Light Reading
CFO says the company has done with bundled offers similar to its deal with Spotify as a way to add value to its installment billing plans.

Sprint Plans More Bundled-Content Offers

Sarah Reedy
5/19/2014
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After some very early success with its partnership with Spotify, Sprint is planning to offer additional bundled content add-ons to eke more value out of its installment billing and "Framily" plans.

Speaking Monday morning at the JP.MorganChase Global Technology, Media and Telecom Conference, Sprint Corp. (NYSE: S) CFO Joe Euteneuer told attendees that he wants to bring more types of content to the forefront for Sprint customers and offer them as add-ons to their data plans.

The offers would look similar to the deal Sprint struck with Spotify last month that Euteneuer said has done really well in its first two weeks. Sprint helps market and promote Spotify and offers the music service free to those customers on a Framily plan for up to six months, followed by a discounted rate of $7.99 per month after that if the Framily has less than five people in it and $4.99 if it has six to 10 members. Euteneuer said this type of flexibility in billing "establishes the foundation of where we're going to go forward." (See Sprint Launches No-Sharing 'Framily' Plans.)

The carrier also offers installment billing, which has caused its service ARPU to go down, but device revenue to grow. The CFO suggested bundled deals like the Spotify offer will help it make up some of the service revenue its losing from installment billing, which 29% of its customer base now uses. (See Sprint Reports Q1 Loss of $151M.)

"The most important piece of installment billing is, one, customers are now paying for their phones 100% over 24 months, and we have eliminated the subsidy, which has a big help to the bottom line," Euteneuer said, adding that Sprint will "then continue to create value through other Spotify type offers."

Future content deals will likely branch out from music, but interest in mobile music has been growing lately, making it a good place to start. Apple Inc. (Nasdaq: AAPL) is reportedly acquiring Beats, which is a partner to AT&T Inc. (NYSE: T). Analysts believe the deal could spur more M&A and action in the mobile music space. (See Apple Buying Beats for $3.2B: Dr. Dre & Tyrese.)

— Sarah Reedy, Senior Editor, Light Reading

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SReedy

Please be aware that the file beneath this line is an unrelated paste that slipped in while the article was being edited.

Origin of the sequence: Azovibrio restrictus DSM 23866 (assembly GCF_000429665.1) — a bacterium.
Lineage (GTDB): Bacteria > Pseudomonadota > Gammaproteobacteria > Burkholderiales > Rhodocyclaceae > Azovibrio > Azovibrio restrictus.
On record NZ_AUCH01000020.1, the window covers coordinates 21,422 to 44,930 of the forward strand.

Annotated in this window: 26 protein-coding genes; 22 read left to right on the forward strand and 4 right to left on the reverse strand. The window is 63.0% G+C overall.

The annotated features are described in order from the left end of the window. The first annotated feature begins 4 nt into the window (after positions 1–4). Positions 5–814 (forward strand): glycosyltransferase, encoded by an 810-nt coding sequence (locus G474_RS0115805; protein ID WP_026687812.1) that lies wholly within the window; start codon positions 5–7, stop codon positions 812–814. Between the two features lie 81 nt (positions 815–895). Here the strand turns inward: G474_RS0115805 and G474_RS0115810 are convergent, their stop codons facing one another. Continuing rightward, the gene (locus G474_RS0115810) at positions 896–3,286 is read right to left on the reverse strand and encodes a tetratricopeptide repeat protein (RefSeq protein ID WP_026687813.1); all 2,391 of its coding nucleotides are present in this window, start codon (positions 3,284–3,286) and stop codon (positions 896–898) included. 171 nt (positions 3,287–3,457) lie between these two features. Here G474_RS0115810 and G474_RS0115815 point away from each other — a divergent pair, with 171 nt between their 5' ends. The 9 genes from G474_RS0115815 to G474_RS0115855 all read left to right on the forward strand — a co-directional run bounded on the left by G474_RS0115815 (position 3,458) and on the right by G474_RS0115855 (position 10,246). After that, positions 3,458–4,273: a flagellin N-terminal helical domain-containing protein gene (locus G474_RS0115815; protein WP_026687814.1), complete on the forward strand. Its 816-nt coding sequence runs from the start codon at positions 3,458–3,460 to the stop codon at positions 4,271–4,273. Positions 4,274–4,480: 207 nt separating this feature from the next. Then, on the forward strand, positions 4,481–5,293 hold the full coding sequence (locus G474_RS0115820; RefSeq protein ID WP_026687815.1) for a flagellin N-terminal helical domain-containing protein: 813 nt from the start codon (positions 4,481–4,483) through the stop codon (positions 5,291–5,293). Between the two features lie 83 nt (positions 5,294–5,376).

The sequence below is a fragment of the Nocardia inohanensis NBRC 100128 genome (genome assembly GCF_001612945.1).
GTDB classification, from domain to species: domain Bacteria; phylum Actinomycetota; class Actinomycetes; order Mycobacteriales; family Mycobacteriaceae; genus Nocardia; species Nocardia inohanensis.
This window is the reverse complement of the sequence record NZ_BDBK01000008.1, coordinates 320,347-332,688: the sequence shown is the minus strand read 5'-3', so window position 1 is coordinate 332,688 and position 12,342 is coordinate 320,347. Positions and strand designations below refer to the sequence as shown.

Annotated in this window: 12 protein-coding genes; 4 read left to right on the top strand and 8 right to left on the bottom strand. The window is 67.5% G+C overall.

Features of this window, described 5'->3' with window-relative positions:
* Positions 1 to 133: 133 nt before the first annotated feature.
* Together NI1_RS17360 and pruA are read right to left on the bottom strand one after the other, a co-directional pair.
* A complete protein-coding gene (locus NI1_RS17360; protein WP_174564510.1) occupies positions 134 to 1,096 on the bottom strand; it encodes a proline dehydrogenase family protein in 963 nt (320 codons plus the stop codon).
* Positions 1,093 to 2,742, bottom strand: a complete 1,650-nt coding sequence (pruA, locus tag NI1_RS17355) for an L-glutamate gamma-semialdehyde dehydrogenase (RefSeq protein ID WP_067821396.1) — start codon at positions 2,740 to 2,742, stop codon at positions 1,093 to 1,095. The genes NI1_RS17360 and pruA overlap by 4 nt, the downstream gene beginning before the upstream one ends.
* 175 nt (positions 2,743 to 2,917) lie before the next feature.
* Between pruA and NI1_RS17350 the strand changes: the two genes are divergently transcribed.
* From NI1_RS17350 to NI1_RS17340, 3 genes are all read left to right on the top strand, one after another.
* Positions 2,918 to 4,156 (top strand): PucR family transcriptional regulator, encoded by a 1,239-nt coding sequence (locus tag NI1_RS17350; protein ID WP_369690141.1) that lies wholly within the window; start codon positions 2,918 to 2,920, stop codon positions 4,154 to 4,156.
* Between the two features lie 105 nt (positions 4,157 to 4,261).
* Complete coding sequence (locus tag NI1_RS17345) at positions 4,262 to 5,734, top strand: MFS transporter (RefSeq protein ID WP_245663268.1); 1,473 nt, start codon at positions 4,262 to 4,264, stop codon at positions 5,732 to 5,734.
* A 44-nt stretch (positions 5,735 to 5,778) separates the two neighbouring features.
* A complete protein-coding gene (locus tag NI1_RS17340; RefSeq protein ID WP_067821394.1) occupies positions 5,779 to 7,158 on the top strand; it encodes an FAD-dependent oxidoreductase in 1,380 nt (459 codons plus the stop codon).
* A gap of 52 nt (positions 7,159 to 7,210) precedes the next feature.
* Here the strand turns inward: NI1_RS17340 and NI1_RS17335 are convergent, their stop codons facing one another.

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SReedy,
User Rank: Blogger
5/20/2014 | 10:45:02 AM
Re: toll-free too?
This will be big for Spotify, which has struggled to expand in the US. I wonder what the terms of the deal are -- probably pretty favorable to justify partnering with Sprint rather than targeting another US tier one.
danielcawrey
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danielcawrey,
User Rank: Light Sabre
5/19/2014 | 5:04:37 PM
Re: toll-free too?
I have never thought that Spotify would be able to support itself through advertising alone. Tying the service with devices on the go is a great idea: It's like an iPod (remember those?) with every song you could ever want. 

I'm positive that the Apple-Beats deal will leverage the AT&T partnership. After all, isn't AT&T where the iPhone made its initial debut?

 
SReedy
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SReedy,
User Rank: Blogger
5/19/2014 | 5:02:23 PM
Re: toll-free too?
It's a good way to get more people to sign up for Framily plans too, although I still think it'd be hard to find 9 other people to join your cellular plan if it's not your direct family members...
kq4ym
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kq4ym,
User Rank: Light Sabre
5/19/2014 | 4:52:44 PM
Re: toll-free too?
Sprint seems always ready to spice up their offerings and the bundled content is most likely a growing trend. It's a great way to cross-promote other services while enticing customer who think they're getting something free, but of course it's added revenue eventually to the providers.
SReedy
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SReedy,
User Rank: Blogger
5/19/2014 | 11:11:14 AM
Re: toll-free too?
Also, AT&T hasn't said if Beats will count against the data cap or not. That could be a strong differentiator for it. It's a different service from Spotify but could still be a competitor since it's in the same camp.
SReedy
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SReedy,
User Rank: Blogger
5/19/2014 | 11:10:34 AM
toll-free too?
The content partnership with Spotify should help Sprint, but it's a bigger deal for Spotify, which needs to grow its presence in the US. This is different from what AT&T is doing with its toll-free data in that it still counts against the data cap, but I wonder if that's a next step for Sprint with some of these deals.
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